Despite U.S. government repression of the press and the deaths of 30 journalists in Iraq, the brutality of that occupation has continued to dominate the media outside of the United States. Eighteen months after George W. Bush declared Iraq “liberated,” the civilian death toll continues to mount, hitting a new daily high this month. With each new bombing, with each gruesome story, with each new death, the outraged reaction to America continues to grow. And support for al Qaida’s ideology, if not their tactics, grows as well.
In Iraq, the resistance has evolved to now include representatives from most of that country’s disparate ethnic groups – people whom for generations focused their anger at each other. By engaging in a prolonged and brutal occupation, the Bush administration has succeeded where all Iraqi leaders have historically failed – in uniting Iraq’s diverse population. Again, this plays into al Qaida’s hands, as they now draw support from beyond their Shiite base, reaching out to a global Islam united in their outrage against America.
Terrorist movements flounder without popular support for their ideological goals. Historically, enduring terrorist movements have gleaned onto popular political struggles where violent governments block change or redress of grievances by nonviolent means. The failure of a civil political system feeds fringe elements calling for violence. The more popular the repressed cause is, and the more violent their repression, the more the general population grows tolerant of violent resistance. Eventually a space emerges where terrorists can take refuge.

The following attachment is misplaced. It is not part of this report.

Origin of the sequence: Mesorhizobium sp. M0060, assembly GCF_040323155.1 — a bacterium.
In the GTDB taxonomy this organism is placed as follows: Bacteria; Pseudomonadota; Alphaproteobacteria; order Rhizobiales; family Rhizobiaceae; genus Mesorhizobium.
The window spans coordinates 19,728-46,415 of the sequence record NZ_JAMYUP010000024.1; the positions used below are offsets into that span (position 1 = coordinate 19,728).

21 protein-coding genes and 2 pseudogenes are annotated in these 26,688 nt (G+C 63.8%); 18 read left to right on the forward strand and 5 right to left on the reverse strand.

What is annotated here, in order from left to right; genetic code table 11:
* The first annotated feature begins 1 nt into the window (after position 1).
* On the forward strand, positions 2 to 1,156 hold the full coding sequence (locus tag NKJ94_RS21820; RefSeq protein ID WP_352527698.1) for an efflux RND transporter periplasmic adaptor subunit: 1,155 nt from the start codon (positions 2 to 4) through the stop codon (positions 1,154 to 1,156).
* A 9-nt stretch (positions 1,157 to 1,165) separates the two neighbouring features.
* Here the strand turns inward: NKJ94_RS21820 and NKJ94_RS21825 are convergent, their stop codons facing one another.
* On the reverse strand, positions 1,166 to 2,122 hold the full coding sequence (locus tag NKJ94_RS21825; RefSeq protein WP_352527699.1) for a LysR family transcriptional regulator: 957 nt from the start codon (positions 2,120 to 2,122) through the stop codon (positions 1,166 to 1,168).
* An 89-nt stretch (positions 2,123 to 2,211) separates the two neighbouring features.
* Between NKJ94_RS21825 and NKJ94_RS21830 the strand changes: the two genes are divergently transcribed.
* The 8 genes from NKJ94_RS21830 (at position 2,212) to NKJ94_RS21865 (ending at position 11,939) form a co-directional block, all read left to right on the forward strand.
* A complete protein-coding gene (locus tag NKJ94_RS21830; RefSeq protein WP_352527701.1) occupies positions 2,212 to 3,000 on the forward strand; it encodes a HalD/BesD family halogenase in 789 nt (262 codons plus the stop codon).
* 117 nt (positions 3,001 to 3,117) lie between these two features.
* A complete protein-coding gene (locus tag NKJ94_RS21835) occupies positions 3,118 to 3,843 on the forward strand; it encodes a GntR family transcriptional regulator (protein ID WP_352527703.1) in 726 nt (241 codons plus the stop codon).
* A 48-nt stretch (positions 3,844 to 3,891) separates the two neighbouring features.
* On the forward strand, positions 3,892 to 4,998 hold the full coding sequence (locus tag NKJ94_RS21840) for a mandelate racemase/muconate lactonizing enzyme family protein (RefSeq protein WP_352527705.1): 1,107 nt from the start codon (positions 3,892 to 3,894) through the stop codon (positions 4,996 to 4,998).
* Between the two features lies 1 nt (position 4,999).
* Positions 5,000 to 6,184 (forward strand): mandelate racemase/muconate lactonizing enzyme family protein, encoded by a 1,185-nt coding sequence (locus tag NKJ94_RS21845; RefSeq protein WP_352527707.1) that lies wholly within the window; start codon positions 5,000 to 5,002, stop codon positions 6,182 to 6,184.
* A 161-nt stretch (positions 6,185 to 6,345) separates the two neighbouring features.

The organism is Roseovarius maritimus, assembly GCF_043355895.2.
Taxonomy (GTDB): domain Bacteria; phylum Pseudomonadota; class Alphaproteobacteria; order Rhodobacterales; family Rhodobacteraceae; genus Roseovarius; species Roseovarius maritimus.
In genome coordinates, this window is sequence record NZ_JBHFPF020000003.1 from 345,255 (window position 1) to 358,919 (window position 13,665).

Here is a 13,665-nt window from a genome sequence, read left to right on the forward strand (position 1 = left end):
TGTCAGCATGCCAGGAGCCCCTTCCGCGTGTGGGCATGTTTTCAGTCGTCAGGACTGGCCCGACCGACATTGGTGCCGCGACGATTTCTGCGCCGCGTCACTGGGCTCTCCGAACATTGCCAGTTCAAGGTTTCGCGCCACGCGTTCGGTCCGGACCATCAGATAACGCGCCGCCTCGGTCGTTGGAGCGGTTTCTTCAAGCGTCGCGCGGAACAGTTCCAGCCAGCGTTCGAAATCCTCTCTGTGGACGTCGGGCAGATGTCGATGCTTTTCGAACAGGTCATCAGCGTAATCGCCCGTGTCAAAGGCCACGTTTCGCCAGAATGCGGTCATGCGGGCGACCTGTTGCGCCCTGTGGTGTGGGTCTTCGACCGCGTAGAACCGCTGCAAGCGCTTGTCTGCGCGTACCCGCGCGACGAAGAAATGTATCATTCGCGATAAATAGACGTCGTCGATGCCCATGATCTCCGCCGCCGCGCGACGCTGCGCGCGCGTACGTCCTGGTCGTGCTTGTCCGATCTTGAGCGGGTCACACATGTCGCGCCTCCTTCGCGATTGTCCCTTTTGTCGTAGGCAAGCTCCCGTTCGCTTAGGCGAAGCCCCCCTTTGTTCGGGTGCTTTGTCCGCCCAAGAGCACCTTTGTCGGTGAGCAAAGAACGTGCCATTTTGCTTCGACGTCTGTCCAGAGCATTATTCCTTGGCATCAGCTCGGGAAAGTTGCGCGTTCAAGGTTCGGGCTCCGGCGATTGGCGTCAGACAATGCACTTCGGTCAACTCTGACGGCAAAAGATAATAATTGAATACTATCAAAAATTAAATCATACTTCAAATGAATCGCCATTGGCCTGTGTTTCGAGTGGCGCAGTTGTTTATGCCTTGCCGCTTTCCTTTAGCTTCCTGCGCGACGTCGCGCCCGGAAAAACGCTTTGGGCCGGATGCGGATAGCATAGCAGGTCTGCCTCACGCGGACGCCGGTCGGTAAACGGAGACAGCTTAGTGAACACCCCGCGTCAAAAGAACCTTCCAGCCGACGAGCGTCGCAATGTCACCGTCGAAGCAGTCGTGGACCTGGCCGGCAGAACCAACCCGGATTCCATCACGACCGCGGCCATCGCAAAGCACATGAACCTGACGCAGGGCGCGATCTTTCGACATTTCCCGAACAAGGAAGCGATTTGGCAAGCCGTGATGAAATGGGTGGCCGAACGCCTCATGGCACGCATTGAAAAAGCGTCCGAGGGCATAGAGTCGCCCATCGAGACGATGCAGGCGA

Like their neo-conservative American nemesis, al Qaida is prepared to deploy violence without regard for consequences. Like the religious conservatives in the U.S., their fundamentalism tells them that God is on their side and that their battle is righteous. The difference is, they are battling for control of their own traditional territory. They have no stated goals for imposing their culture on the west. If they did, they would lose the support that their ideology, if not their tactics, enjoys in the Muslim world. The neo-cons, on the other hand, make no qualms about battling for hegemonic control of the entire world – with Islam providing the greatest resistance to this utopian dream.